Toronto comedian Darren Frost isn’t shy about acknowledging his black sheep status within Canada’s comedy scene.
“The industry doesn’t acknowledge me,” he plainly says. “I have done more with my career than a lot of other comedians: I’ve got four DVDs to my credit, a box set. The industry could care less, though.”
He says the above in such a factual yet casual way, one can’t help but feel as though Frost just might wear his outsider status proudly on his sleeve.
Frost – performing at Riverview’s Five Bridges on Friday evening – realizes that the comedy path he has chosen has not always been the easiest one to walk, but is also smart enough to acknowledge that his brand of dark comedy isn’t everyone’s cup of tea. That is something he made peace with long ago.
“Shooting my mouth off is the kind of comedy I do, and I want everyone that comes to one of my shows to know what they are walking into right off the bat. I have no interest in punking the audience into thinking I’m a Seinfeld-type of comedian that throws in the occasional swear word. That’s not my style at all.
“When I’m doing a show, I have no problem if people want to leave because it’s not their thing. It’s the people that try to railroad the show that are the ones that are ultimately going to lose. I’m going to win, whether I get laughs or not. I liken coming to see me live as more of an experience than anything else. I can’t promise laughs and I can’t control whether someone in the audience has had a bad day. What I can control, however, is what I am giving the audience in return for their showing up.”
Although many comedy lovers might tend to shy away from conflict, others thrive on the excitement. Not everyone has taken to Frost’s routines with open arms, however. He says that in addition to being the target of death threats in the past, he has been physically and verbally assaulted on more than one occasion, footage of which inevitably found its way onto the internet.
“If you type my name into Google, one of the results that will inevitably return to you is a video of me being attached. It’s incredibly tough to watch, but is also something that affects my career. I’ve probably lost more money than I’ve earned because my reputation precedes me. If money was the big thing to me though, I would have stayed in my career as a 9 to 5’er,” he notes.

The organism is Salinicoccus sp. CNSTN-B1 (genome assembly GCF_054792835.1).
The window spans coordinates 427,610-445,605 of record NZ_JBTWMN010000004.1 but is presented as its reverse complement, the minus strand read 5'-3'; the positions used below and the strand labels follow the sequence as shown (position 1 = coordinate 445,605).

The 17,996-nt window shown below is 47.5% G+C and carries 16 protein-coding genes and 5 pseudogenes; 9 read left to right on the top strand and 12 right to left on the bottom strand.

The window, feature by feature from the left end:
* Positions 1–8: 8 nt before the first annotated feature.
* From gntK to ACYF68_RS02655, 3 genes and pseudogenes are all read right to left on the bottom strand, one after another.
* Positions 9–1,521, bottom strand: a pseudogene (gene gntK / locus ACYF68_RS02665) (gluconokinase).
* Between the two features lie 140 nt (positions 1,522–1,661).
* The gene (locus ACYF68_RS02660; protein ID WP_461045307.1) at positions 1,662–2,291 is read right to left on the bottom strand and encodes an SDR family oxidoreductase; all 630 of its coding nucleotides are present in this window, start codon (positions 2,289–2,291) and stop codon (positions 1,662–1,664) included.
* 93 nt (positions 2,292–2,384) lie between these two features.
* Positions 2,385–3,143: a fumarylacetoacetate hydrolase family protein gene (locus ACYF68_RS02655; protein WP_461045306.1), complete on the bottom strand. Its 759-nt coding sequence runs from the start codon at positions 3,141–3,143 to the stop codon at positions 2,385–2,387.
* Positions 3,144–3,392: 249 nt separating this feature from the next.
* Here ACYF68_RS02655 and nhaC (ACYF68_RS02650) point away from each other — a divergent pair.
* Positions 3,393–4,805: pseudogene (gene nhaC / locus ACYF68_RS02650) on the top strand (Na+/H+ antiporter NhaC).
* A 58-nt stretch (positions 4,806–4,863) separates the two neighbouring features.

That isn’t to say Frost hasn’t found success. In addition to being a mainstay at comedy festivals including Just For Laughs and the Winnipeg Comedy Festival, he has appeared in films such as Hairspray with John Travolta, the Ethan Hawke film Assault on Precinct 13, the Drew Barrymore/Jimmy Fallon film Fever Pitch, a role in the Michael Douglas feature Don’t Say A Word, in addition to a role in the Kojak series.
As if that isn’t impressive enough, Frost also lends his voices to a number of cartoons including Total Drama Island Ridonculous Race, Looped, Camp LakeBottom and the PBS series Timothy Goes to School.
Most recently, he worked with Nicolas Cage in the upcoming movie Pay The Ghost and was a two-time nominee at the 2014 Canadian Comedy Awards.
He’s the first to say how far he has come in the day since being bullied in school:
“I was bullied horribly in school and began using my mouth as a weapon to get myself out of situations,” he laughs. “Ever since I was a small child, though, I always tended to gravitate towards stand-up comedians. I rented videos from Blockbuster and would just set about memorizing everyone’s act.”
Upon his completion of high school, Frost enrolled in a business school, despite the natural gravitation he felt towards comedy. Perhaps ironically, at the time he graduated from business school, Frost decided to give himself two years of trying to make a career in comedy, knowing he had a back-up plan in place if he wasn’t successful.
“My general rule was this: I wanted to feel as though I was making some progress each year, whether I measured that in terms of what I was writing or growing my audience. Once I made my commitment to comedy, I actually started making okay money right off the bat. I lived like a rat for a couple of years, but was banking as much as I could for the purpose of being able to sustain myself,” he says.
Considering he has continued making audiences laugh for more than two decades now, one could reasonably break out the “Mission Accomplished” banner for Darren Frost. As brash as he may come across to some, there is an underlying feeling of gratitude that runs through any conversation with the comedian:
“When it comes to comedy, there’s no magic bullet that will bring you instant success,” he says. “Being a comedian is sometimes harder than it looks and sometimes easier than it looks. It’s not an easy vocation to stay in; it takes time to find your voice, but it’s not something that you can’t approach half-heartedly if you want to carve out a career. You ultimately have to take the bull by the horns, and find your own territory.”
Also performing with Darren Frost on Friday evening are local comedians Trevor Muxworthy and Scott Campagna. A portion of proceeds from the performance will be donated to Big Hearts, Small City, a non-profit organization that serves to help people in emergency situations.
What: Darren Frost
When: Friday July 17, 10 p.m.
Where: Five Bridges Bar & Grill, 121 Pine Glen Rd., Riverview
Tickets are $15, available for purchase at Five Bridges